Cholinergic and anticholinergic drugs are among the most common drugs administered to patients. Therefore, recognizing the key differences between cholinergic vs anticholinergic is a vital nursing responsibility in medication administration.
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- Sympathetic vs Parasympathetic Nervous Systems
- Cholinergic vs Anticholinergic
- What are anticholinergic drugs?
- What are cholinergic drugs?
Cholinergic drugs stimulate the parasympathetic system and increase the acetylcholine released into the synapse (which is a structure that permits a neuron to pass an electrical or chemical signal to another neuron). This can cause fight or flight.
Anticholinergic drugs oppose (or reduce) the effects of cholinergic drugs. They work by blocking acetylcholine receptors or preventing the release of acetylcholine into the synapse. In the simplest sense, anticholinergics are drugs that can turn off the system in your body that causes the fight and flight reaction.
Sympathetic vs Parasympathetic Nervous Systems
The sympathetic nervous system signals it’s time for battle, while the parasympathetic system signals it’s time to relax. Cholinergic drugs create relaxation by producing more acetylcholine, the neurotransmitter that helps muscles contract. Anticholinergics increase reactivity by blocking the receptors that acetylcholine binds to.
How do you differentiate SNS from PNS?
- Sympathetic nervous system (SNS) – fight and flight
- Parasympathetic nervous system (PNS) – rest and digest
When trying to compare and contrast one from the other, consider these questions:
- Where is the blood going?
- Is it headed towards your fight and flight organs or towards your digest and rest organs?
- What are your fight and flight organs?
- What are your rest and digest organs?
Your fight and flight organs are:
Your rest and digest organs are:
- Gastrointestinal (GI) Tract
- Other organs
Want to learn more about neurological drugs? Read our NCLEX review here.
Teeter-Totter Figure Memory Trick
To make your memorization easier, imagine a teeter-totter.
On the left side, is the sympathetic nervous system (SNS), and on the right is the parasympathetic nervous system (PNS) or the parasympathomimetic nervous system.
Below your SNS, write down the organs responsible for the fight and flight reaction: the heart, lungs, and brain. Then below the PNS, write down the organs responsible for the rest and digest reaction: the GI tract, kidneys, and muscles.
Cholinergic vs Anticholinergic
After identifying what the SNS and PNS are, relate them to cholinergic and anticholinergic drugs.
If a client takes an anticholinergic drug, it could be harmful if they take any cholinergic drugs simultaneously.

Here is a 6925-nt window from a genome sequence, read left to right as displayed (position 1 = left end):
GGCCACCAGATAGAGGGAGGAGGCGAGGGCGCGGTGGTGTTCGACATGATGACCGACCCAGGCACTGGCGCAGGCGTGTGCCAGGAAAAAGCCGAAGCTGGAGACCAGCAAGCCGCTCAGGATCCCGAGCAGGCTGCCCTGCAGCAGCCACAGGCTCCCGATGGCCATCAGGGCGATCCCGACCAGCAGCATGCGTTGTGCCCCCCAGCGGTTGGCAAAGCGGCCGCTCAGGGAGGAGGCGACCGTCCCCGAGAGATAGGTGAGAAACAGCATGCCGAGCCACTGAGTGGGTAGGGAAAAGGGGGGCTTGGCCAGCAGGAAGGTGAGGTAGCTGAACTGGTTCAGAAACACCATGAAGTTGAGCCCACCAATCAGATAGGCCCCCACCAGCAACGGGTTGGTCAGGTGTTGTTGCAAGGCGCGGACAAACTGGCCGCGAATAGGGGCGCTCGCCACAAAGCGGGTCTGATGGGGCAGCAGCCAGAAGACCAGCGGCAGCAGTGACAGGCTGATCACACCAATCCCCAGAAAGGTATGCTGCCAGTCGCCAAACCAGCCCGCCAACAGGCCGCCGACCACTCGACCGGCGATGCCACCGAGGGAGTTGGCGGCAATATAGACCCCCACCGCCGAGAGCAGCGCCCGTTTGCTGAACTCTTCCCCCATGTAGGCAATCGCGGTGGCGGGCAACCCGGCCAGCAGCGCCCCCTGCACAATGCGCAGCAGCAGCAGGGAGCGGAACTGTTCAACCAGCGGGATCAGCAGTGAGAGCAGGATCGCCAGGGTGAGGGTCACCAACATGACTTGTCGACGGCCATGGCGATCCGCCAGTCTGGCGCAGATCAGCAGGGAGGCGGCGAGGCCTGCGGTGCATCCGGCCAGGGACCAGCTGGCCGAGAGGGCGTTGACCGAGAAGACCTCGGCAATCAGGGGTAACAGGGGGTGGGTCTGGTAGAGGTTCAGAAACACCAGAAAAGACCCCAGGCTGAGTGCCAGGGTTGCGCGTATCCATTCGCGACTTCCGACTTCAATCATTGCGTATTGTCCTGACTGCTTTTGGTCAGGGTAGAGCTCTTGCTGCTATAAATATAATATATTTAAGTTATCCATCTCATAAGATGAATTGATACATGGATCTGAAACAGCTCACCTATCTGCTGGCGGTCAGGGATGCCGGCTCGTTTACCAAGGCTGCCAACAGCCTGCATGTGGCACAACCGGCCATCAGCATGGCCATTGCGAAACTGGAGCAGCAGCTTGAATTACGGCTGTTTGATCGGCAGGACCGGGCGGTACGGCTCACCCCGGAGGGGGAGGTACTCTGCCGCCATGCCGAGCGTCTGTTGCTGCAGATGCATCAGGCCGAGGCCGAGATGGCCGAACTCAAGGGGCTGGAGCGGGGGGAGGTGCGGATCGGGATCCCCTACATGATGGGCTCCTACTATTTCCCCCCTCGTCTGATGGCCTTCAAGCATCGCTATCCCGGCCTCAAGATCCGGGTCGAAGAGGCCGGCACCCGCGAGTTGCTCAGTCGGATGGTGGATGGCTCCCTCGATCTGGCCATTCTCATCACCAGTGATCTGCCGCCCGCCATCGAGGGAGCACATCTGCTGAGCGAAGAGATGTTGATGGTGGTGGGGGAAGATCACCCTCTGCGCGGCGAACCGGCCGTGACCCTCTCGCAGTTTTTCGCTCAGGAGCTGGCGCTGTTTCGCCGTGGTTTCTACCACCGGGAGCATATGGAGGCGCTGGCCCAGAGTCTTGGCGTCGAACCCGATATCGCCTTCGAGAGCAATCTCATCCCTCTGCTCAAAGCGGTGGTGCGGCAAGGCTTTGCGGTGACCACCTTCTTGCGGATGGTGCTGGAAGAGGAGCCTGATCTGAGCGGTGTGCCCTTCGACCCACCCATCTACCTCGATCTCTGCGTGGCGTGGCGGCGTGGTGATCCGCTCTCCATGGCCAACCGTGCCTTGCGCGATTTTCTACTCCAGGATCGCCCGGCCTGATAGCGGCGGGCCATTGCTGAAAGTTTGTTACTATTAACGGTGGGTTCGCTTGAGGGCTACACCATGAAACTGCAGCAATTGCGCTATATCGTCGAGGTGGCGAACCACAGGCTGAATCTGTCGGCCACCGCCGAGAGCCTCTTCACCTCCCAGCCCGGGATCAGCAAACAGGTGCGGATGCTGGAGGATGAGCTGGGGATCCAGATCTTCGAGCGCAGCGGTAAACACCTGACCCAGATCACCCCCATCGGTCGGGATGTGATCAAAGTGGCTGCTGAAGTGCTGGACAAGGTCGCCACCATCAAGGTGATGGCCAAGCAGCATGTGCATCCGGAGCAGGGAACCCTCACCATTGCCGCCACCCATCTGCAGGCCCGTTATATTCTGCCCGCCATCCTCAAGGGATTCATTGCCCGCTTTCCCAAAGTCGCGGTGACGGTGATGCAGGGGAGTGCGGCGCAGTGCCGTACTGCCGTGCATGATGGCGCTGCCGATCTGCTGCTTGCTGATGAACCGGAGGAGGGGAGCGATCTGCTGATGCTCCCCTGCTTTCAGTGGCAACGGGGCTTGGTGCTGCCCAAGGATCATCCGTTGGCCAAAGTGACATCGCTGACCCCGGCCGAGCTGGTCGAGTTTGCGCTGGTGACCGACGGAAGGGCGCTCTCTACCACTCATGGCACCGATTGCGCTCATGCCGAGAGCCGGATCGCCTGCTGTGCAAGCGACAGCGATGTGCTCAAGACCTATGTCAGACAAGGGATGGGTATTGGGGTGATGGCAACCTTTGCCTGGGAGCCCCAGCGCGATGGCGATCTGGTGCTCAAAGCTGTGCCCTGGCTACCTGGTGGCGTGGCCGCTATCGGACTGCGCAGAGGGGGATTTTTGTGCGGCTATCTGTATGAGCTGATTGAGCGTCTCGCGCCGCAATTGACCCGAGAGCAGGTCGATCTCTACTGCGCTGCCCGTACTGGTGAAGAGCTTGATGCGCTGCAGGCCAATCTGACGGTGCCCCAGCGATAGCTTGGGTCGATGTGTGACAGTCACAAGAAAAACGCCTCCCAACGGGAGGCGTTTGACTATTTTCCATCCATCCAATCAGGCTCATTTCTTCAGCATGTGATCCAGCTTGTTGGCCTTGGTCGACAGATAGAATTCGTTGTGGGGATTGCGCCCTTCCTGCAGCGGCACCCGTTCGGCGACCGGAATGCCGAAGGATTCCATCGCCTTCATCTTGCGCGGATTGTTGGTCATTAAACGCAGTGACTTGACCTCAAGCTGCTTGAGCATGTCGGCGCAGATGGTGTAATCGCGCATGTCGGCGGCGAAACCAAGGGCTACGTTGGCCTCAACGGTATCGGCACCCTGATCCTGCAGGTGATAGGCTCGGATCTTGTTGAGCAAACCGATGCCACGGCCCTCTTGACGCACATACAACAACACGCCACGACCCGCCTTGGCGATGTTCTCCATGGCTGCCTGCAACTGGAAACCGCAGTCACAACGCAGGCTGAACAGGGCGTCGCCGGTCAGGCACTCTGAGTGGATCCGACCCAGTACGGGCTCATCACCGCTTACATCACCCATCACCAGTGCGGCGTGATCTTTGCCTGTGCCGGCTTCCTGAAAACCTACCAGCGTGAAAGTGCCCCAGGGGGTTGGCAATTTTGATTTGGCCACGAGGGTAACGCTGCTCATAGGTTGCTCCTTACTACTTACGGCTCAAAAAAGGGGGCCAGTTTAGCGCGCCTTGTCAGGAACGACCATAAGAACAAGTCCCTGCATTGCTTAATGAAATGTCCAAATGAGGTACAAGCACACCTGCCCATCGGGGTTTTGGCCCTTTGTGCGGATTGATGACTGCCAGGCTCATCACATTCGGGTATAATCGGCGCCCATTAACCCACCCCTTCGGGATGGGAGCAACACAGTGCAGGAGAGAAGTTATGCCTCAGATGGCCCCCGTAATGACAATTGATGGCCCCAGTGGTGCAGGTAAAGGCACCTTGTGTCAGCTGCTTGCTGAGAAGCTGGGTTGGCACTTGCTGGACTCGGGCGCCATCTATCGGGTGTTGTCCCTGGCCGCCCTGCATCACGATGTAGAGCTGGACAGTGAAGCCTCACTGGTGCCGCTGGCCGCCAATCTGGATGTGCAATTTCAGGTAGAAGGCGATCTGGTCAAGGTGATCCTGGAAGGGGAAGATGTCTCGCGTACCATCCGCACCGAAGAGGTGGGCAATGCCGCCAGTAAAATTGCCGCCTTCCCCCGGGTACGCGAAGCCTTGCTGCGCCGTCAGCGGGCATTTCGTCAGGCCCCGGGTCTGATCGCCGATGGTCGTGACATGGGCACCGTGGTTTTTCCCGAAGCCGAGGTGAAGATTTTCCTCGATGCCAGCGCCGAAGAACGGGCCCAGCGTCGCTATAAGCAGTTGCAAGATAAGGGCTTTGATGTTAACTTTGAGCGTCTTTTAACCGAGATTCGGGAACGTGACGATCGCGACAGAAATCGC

For example, if a client takes an anticholinergic drug and then is diagnosed with cancer (which could require chemotherapy or radiation treatment), the drugs used during those treatments could make the client critically ill if they have been prescribed an anticholinergic medication beforehand.
What are anticholinergic drugs?
Anticholinergic drugs are a group of medications that block the effects of acetylcholine in the body. They are typically used to manage symptoms of Alzheimer’s disease and dementia.
The mechanism of anticholinergic drugs is to direct blood to the heart, lungs, and brain by inhibiting the parasympathetic nervous system. When the signal going to the PNS is blocked or disrupted, involuntary functions like mucus secretion, salivation, urination, and digestion is decreased significantly.
Anticholinergic Side Effects
- Dry mouth
- Blurred vision
- Urinary retention
- Increased heart rate
- Cognitive impairment
- Dry eyes
- Skin flushing
List of Anticholinergic Drugs
A very useful tip when remembering cholinergic and anticholinergic drugs. Just remember the 3 S’s:
- Shit (excrete)
To put it another way:
- Cholinergics – can see, can spit, can shit
- Anticholinergics – can’t see, can’t spit, can’t shit
Easy enough? Cholinergic agents allow the production of fluid that moisturizes the eyes, and increases salivation, urination, and defecation.
Anticholinergic agents decrease all the activities mentioned above. Instead, you will increase the client’s heart rate and perfusion to the lungs and brain.
So just remember, administering drugs with SNS and PNS effects will directly influence where the blood will be heavily distributed to treat several conditions. If you turn one off, the other is turned on. Don’t forget the teeter-totter figure.
What are cholinergic drugs?
Cholinergic drugs are a class of medications that work by activating the muscarinic receptors in the body’s parasympathetic nervous system. These receptors regulate involuntary functions like heart rate, salivation, and digestion.
They are basically the opposite of the SNS. Because with cholinergic drugs, there is an increase in involuntary functions which means that there is saliva production, urination, and mucus secretion.
Cholinergic drugs are commonly used to treat diseases like Alzheimer’s, glaucoma, paralytic ileus, and Parkinson’s.
Cholinergic Side Effects
- Increased salivation
- Nausea and vomiting
- Abdominal cramps
- Increased urinary frequency
- Low blood pressure
- Increased secretions
List of Cholinergic Drugs
- Ambenonium chloride
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